IN RE: Patricia BRYANT

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Supreme Court, Appellate Division, Third Department, New York.

IN RE: Patricia BRYANT, Respondent-Appellant, v. James BRYANT, Appellant-Respondent.

Decided: October 23, 1997

Before MIKOLL, J.P., and CREW, WHITE, CASEY and SPAIN, JJ. Jean M. Mahserjian, Clifton Park, for appellant-respondent. Gordon, Siegel, Mastro, Mullaney, Gordon & Galvin P.C. (Michelle H. Wildgrube, of counsel), Schenectady, for respondent-appellant.

Cross appeals from an order of the Family Court of Schenectady County (Reilly Jr., J.), entered May 13, 1996, which, inter alia, granted petitioner's application, in a proceeding pursuant to Family Court Act article 4, to determine respondent's child support obligations.

Petitioner and respondent were married in 1976 and have two children, born in 1981 and 1983, respectively.   The parties separated in August 1994 and, although not entirely clear from the record, it appears that petitioner and respondent subsequently stipulated that they would have joint custody of the children with primary physical custody to petitioner.   Thereafter, in February 1995, petitioner was awarded temporary child support in the amount of $116 per week and the matter was set down for a hearing on this issue.

During the course of the hearing that followed, testimony was adduced regarding the parties' respective finances, including the sizeable inheritance that respondent had received from his father's estate.   Ultimately, the Hearing Examiner ordered, inter alia, that respondent pay $115 per week in child support, together with an additional $100,000 payable to petitioner in two installments (representing an award of additional child support pursuant to Family Court Act § 413[1][e] ), and $4,000 in counsel fees.   In addition, respondent was required to maintain health and dental insurance for the children (at a cost of approximately $25 to $35 per week) and, further, to maintain such insurance for petitioner until such time as the parties were divorced.   Although respondent filed objections to the Hearing Examiner's decision, Family Court modified the Hearing Examiner's decision only with respect to the manner in which the $100,000 awarded as additional child support was to be paid.1  This appeal by respondent ensued.2

Respondent initially contends that Family Court erred in directing that the children be awarded a share of his inheritance as additional child support.   Specifically, respondent argues that the lump-sum distribution ordered by Family Court is not permitted under Family Court Act § 413(1)(e) and that the court erred in failing to treat the moneys generated by his inheritance as “income” for purposes of calculating his basic child support obligation (see, Family Ct.Act § 413[1][b][5];  [c] ).   Alternatively, respondent argues that Family Court Act § 413(1)(e) is unconstitutional.   In our view, none of these arguments has merit.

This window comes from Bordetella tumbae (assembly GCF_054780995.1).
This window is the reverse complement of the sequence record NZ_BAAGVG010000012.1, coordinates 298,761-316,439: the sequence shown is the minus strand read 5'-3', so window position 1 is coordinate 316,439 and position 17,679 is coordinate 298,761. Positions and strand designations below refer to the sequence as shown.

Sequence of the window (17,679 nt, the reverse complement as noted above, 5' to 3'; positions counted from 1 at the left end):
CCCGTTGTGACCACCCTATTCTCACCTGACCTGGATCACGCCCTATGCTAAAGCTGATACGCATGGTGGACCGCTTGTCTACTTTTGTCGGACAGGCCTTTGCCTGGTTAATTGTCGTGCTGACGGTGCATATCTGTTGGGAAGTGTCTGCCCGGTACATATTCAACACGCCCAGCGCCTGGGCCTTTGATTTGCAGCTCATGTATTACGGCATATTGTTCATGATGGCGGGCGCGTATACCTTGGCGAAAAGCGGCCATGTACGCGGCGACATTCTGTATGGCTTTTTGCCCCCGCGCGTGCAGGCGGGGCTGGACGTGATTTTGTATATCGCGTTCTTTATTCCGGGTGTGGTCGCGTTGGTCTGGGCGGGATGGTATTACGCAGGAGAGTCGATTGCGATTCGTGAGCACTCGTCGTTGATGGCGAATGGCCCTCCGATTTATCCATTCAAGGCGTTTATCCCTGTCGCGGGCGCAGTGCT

Family Court Act § 413(1)(e) provides, in relevant part, that “[w]here a parent is or may be entitled to receive non-recurring payments from extraordinary sources not otherwise considered as income pursuant to this section, including but not limited to * * * [g]ifts and inheritances * * *, the court, in accordance with paragraphs (c), (d) and (f) of this subdivision may allocate a proportion of the same to child support, and such amount shall be paid in a manner determined by the court”.   Although we agree with respondent that a court, when making an award of additional child support pursuant to Family Court Act § 413(1)(e), should take into consideration the impact that a lump-sum award would have upon the affected parent, even a cursory review of the statute reveals that Family Court Act § 413(1)(e) does not, as respondent contends, automatically preclude such an award in each and every instance.   Indeed, the statute makes clear that the manner of payment is a matter committed to the court's discretion (see, id.;   see also, 2 Foster, Freed and Brandes, Law and the Family § 2:12.5, at 450 [2d ed., 1996 supp.] [noting that Family Court Act § 413(1)(e) “authorizes the court to direct a parent to make ‘lump sum’ child support payments”] ).